D'Israeli, to whom she was personally known, expends much pity on her fate (cf. Calamities of Authors, p. 95).
[Webb's Irish Biography, p. 461; O'Donoghue's Poets of Ireland, iii. 221; Hale's Woman's Record, p. 497; Gent. Mag. 1797, i. 445.]
RYVES, GEORGE FREDERICK (1758–1826), rear-admiral, son of Thomas Ryves, of the old Dorset family, by his second wife, Anna Maria, daughter of Daniel Graham, was born on 8 Sept. 1758. He received his early education at Harrow, and in February 1774 was entered on board the Kent guardship at Plymouth. In April 1775 he joined the Portland, going out to the West Indies as flagship of Vice-admiral James Young, and shortly after arriving on the station was appointed to command the Tartar tender, carrying eight guns and a crew of thirty-three men. In her he had the fortune to capture upwards of fifty prizes, some of them privateers of superior force. In May 1778 the Portland returned to England, and in May 1779 Ryves joined the Europe, the flagship of Vice-admiral Arbuthnot, who in September appointed him acting-lieutenant of the Pacific armed ship. His lieutenant's commission was confirmed on 18 Nov. 1780, and in December he was appointed to the Fox on the Jamaica station. In her he returned to England in 1782, and early in 1783 he was appointed to the Grafton, which sailed for the East Indies; but, having been dismasted in a gale in the Bay of Biscay, was obliged to put back and, consequent on the peace, was paid off and Ryves placed on half-pay. In the armament of 1787 he was appointed first lieutenant of the Aurora frigate, and in January 1795 to the Arethusa on the coast of France. On 4 July 1795 he was promoted to the command of the Bulldog, then in the West Indies, and went out to her as a passenger in the Colossus. On arriving at St. Lucia, in the absence of the Bulldog, Ryves volunteered for service with the seamen landed for the reduction of the island [see Christian, Sir Hugh Cloberry], and rendered important assistance in the making of roads and the transporting of heavy guns. He afterwards joined the Bulldog, in which he returned to England in September 1797.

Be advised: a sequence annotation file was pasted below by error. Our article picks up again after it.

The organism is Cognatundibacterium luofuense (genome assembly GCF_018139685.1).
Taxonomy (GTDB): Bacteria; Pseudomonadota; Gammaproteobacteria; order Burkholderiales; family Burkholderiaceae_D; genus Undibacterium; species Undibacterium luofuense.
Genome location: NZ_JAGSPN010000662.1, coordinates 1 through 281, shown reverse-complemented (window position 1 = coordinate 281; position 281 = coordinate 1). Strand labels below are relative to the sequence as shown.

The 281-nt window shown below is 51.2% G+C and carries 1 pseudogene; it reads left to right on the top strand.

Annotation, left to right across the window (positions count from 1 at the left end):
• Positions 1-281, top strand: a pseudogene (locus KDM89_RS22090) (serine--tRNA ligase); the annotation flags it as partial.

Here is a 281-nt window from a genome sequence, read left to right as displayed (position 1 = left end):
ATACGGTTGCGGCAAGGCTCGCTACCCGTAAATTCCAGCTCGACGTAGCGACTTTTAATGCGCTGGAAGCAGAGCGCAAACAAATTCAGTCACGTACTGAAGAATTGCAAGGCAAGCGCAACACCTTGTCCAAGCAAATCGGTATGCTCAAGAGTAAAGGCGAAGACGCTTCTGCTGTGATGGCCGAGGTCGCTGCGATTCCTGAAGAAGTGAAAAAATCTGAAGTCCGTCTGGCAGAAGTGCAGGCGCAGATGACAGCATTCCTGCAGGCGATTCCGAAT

On 29 May 1798 he was advanced to post rank, and in April 1800 was appointed to the Agincourt of 64 guns, which during the summer carried the flag of Sir Charles Morice Pole [q. v.] on the Newfoundland station. In the following year the Agincourt was one of the fleet with Lord Keith on the coast of Egypt [see Elphinstone, George Keith], and in March 1802 Ryves was sent with a small squadron to receive the cession of Corfu. Afterwards, on intelligence that the French were preparing to seize on the island of Maddalena, he was sent thither to prevent the encroachment. The intelligence proved to be incorrect; but while waiting there Ryves carried out a survey of the roadstead, then absolutely unknown, and by his chart Nelson, in the following year, was led to make it his base, calling it, in compliment to Ryves, Agincourt Sound. In May 1803 Ryves was moved to the Gibraltar, in which he remained in the Mediterranean, under Nelson's command, till the summer of 1804, when the Gibraltar, being almost worn out, was sent home and paid off. In 1810 Ryves commanded the Africa, of 64 guns, in the Baltic, from which he brought home a large convoy, notwithstanding the severity of the weather and the violence of the gales. He had no further service, but became rear-admiral on 27 May 1825, and died at his seat, Shrowton House, Dorset, on 20 May 1826. Ryves was twice married: first, in 1792, to Catherine Elizabeth, third daughter of the Hon. James Everard Arundel; and, secondly, in 1806, to Emma, daughter of Richard Robert Graham of Chelsea Hospital. By both wives he left issue; five of his sons served in the navy. The eldest, George Frederick Ryves, nominated a C.B. in 1826 for distinguished service in the first Burmese war, died, a rear-admiral, in 1858.
[Marshall's Roy. Nav. Biogr. iii. (vol. ii.) 136; O'Byrne's Nav. Biogr. Dict. p. 1017; Nicolas's Despatches of Lord Nelson (see Index); Service-book in the Public Record Office; Gent. Mag. 1826, i. 640.]
RYVES, Mrs. LAVINIA JANETTA HORTON de SERRES (1797–1871), claiming to be Princess of Cumberland. [See under Serres, Mrs. Olivia.]
RYVES, Sir THOMAS (1583?–1652), civilian, born about 1583, was the eighth son of John Ryves (1532–1587?) of Damory Court, near Blandford, Dorset, by his wife Elizabeth, daughter of Sir John Mervyn of Fonthill, Wiltshire. Of his brothers, George (1569–1613) was warden of New College, Oxford, and Sir William (d. 1660) was appointed attorney-general for Ireland in 1619 and judge of the king's bench in 1636. Bruno Ryves [q. v.] was his first cousin. Thomas was admitted to Winchester School in 1590, was thence elected fellow of New College, Oxford, in 1598, and graduated B.C.L. on 7 Feb. 1604–5, and D.C.L. 21 June 1610. He also studied law in ‘the